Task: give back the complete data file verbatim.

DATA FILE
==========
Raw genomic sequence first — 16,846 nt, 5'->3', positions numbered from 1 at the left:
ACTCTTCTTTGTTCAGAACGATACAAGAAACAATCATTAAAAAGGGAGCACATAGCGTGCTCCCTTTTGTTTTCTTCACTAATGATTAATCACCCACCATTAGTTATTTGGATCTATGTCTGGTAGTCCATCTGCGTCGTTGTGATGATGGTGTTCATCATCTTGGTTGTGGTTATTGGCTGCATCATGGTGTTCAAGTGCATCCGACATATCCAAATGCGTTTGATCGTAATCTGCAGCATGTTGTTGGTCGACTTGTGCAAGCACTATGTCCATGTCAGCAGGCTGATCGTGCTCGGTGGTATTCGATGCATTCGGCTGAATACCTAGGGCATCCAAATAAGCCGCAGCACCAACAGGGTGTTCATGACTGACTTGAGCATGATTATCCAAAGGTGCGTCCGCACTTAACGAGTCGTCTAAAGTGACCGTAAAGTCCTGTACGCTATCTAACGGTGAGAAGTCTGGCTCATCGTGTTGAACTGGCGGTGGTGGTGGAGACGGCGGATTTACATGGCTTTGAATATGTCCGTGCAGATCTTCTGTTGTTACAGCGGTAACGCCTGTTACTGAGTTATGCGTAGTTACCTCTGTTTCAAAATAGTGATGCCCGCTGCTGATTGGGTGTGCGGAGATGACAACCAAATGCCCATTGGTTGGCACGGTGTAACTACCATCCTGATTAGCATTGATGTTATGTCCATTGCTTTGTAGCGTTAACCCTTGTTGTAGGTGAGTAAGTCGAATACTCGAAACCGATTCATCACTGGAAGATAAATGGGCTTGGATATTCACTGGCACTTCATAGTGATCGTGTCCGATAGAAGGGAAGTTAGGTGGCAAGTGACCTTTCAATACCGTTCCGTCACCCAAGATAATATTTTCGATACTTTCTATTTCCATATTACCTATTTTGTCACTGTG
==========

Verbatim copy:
Raw genomic sequence first — 16,846 nt, 5'->3', positions numbered from 1 at the left:
ACTCTTCTTTGTTCAGAACGATACAAGAAACAATCATTAAAAAGGGAGCACATAGCGTGCTCCCTTTTGTTTTCTTCACTAATGATTAATCACCCACCATTAGTTATTTGGATCTATGTCTGGTAGTCCATCTGCGTCGTTGTGATGATGGTGTTCATCATCTTGGTTGTGGTTATTGGCTGCATCATGGTGTTCAAGTGCATCCGACATATCCAAATGCGTTTGATCGTAATCTGCAGCATGTTGTTGGTCGACTTGTGCAAGCACTATGTCCATGTCAGCAGGCTGATCGTGCTCGGTGGTATTCGATGCATTCGGCTGAATACCTAGGGCATCCAAATAAGCCGCAGCACCAACAGGGTGTTCATGACTGACTTGAGCATGATTATCCAAAGGTGCGTCCGCACTTAACGAGTCGTCTAAAGTGACCGTAAAGTCCTGTACGCTATCTAACGGTGAGAAGTCTGGCTCATCGTGTTGAACTGGCGGTGGTGGTGGAGACGGCGGATTTACATGGCTTTGAATATGTCCGTGCAGATCTTCTGTTGTTACAGCGGTAACGCCTGTTACTGAGTTATGCGTAGTTACCTCTGTTTCAAAATAGTGATGCCCGCTGCTGATTGGGTGTGCGGAGATGACAACCAAATGCCCATTGGTTGGCACGGTGTAACTACCATCCTGATTAGCATTGATGTTATGTCCATTGCTTTGTAGCGTTAACCCTTGTTGTAGGTGAGTAAGTCGAATACTCGAAACCGATTCATCACTGGAAGATAAATGGGCTTGGATATTCACTGGCACTTCATAGTGATCGTGTCCGATAGAAGGGAAGTTAGGTGGCAAGTGACCTTTCAATACCGTTCCGTCACCCAAGATAATATTTTCGATACTTTCTATTTCCATATTACCTATTTTGTCACTGTG